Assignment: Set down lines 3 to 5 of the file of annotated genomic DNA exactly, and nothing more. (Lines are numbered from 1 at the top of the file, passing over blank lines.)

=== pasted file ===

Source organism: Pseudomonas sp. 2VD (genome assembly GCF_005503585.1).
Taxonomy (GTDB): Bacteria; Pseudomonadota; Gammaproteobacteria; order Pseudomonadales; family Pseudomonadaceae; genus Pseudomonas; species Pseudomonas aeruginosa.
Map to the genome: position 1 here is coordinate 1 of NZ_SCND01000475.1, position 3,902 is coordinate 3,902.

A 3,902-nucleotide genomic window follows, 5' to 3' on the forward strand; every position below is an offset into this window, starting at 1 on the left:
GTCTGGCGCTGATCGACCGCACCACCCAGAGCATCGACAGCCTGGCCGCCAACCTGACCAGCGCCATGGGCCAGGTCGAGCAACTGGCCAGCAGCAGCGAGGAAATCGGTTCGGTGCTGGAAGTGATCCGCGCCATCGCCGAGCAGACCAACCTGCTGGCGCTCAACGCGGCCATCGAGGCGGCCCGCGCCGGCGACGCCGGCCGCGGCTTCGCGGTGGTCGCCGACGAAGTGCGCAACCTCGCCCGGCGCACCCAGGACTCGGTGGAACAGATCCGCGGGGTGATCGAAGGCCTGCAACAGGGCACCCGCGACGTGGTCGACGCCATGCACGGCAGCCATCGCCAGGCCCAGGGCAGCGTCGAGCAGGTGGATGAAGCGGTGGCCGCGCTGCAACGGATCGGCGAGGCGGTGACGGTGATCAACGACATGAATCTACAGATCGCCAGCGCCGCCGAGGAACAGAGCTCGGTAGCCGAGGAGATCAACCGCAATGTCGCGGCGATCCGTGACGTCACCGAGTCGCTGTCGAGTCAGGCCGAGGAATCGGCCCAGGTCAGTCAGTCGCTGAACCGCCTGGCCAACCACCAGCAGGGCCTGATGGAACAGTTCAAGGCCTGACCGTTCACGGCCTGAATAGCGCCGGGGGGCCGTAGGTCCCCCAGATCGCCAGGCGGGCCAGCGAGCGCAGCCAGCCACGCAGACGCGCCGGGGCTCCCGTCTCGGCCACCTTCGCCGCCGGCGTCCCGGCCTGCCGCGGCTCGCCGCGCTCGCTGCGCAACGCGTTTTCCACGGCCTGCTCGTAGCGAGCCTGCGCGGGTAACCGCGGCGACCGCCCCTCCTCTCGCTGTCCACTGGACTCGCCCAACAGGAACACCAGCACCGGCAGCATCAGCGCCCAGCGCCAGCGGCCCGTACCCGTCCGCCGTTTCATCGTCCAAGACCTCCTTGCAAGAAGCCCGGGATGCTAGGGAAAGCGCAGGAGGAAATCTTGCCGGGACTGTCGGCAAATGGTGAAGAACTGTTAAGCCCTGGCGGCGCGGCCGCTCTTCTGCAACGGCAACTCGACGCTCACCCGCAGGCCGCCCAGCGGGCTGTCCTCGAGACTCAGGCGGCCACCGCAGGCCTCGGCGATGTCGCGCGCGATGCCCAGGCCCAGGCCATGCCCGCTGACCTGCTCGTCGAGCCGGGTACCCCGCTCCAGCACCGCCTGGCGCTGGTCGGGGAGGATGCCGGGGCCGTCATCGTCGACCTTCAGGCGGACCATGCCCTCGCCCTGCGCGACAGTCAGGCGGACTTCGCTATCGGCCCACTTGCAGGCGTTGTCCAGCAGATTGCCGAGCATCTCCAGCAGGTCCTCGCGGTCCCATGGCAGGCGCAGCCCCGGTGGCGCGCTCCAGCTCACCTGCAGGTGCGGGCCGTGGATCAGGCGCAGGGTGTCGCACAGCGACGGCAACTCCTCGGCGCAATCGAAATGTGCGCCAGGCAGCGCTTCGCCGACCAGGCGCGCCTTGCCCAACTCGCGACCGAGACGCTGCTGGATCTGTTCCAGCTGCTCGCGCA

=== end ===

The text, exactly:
Map to the genome: position 1 here is coordinate 1 of NZ_SCND01000475.1, position 3,902 is coordinate 3,902.

A 3,902-nucleotide genomic window follows, 5' to 3' on the forward strand; every position below is an offset into this window, starting at 1 on the left:
GTCTGGCGCTGATCGACCGCACCACCCAGAGCATCGACAGCCTGGCCGCCAACCTGACCAGCGCCATGGGCCAGGTCGAGCAACTGGCCAGCAGCAGCGAGGAAATCGGTTCGGTGCTGGAAGTGATCCGCGCCATCGCCGAGCAGACCAACCTGCTGGCGCTCAACGCGGCCATCGAGGCGGCCCGCGCCGGCGACGCCGGCCGCGGCTTCGCGGTGGTCGCCGACGAAGTGCGCAACCTCGCCCGGCGCACCCAGGACTCGGTGGAACAGATCCGCGGGGTGATCGAAGGCCTGCAACAGGGCACCCGCGACGTGGTCGACGCCATGCACGGCAGCCATCGCCAGGCCCAGGGCAGCGTCGAGCAGGTGGATGAAGCGGTGGCCGCGCTGCAACGGATCGGCGAGGCGGTGACGGTGATCAACGACATGAATCTACAGATCGCCAGCGCCGCCGAGGAACAGAGCTCGGTAGCCGAGGAGATCAACCGCAATGTCGCGGCGATCCGTGACGTCACCGAGTCGCTGTCGAGTCAGGCCGAGGAATCGGCCCAGGTCAGTCAGTCGCTGAACCGCCTGGCCAACCACCAGCAGGGCCTGATGGAACAGTTCAAGGCCTGACCGTTCACGGCCTGAATAGCGCCGGGGGGCCGTAGGTCCCCCAGATCGCCAGGCGGGCCAGCGAGCGCAGCCAGCCACGCAGACGCGCCGGGGCTCCCGTCTCGGCCACCTTCGCCGCCGGCGTCCCGGCCTGCCGCGGCTCGCCGCGCTCGCTGCGCAACGCGTTTTCCACGGCCTGCTCGTAGCGAGCCTGCGCGGGTAACCGCGGCGACCGCCCCTCCTCTCGCTGTCCACTGGACTCGCCCAACAGGAACACCAGCACCGGCAGCATCAGCGCCCAGCGCCAGCGGCCCGTACCCGTCCGCCGTTTCATCGTCCAAGACCTCCTTGCAAGAAGCCCGGGATGCTAGGGAAAGCGCAGGAGGAAATCTTGCCGGGACTGTCGGCAAATGGTGAAGAACTGTTAAGCCCTGGCGGCGCGGCCGCTCTTCTGCAACGGCAACTCGACGCTCACCCGCAGGCCGCCCAGCGGGCTGTCCTCGAGACTCAGGCGGCCACCGCAGGCCTCGGCGATGTCGCGCGCGATGCCCAGGCCCAGGCCATGCCCGCTGACCTGCTCGTCGAGCCGGGTACCCCGCTCCAGCACCGCCTGGCGCTGGTCGGGGAGGATGCCGGGGCCGTCATCGTCGACCTTCAGGCGGACCATGCCCTCGCCCTGCGCGACAGTCAGGCGGACTTCGCTATCGGCCCACTTGCAGGCGTTGTCCAGCAGATTGCCGAGCATCTCCAGCAGGTCCTCGCGGTCCCATGGCAGGCGCAGCCCCGGTGGCGCGCTCCAGCTCACCTGCAGGTGCGGGCCGTGGATCAGGCGCAGGGTGTCGCACAGCGACGGCAACTCCTCGGCGCAATCGAAATGTGCGCCAGGCAGCGCTTCGCCGACCAGGCGCGCCTTGCCCAACTCGCGACCGAGACGCTGCTGGATCTGTTCCAGCTGCTCGCGCA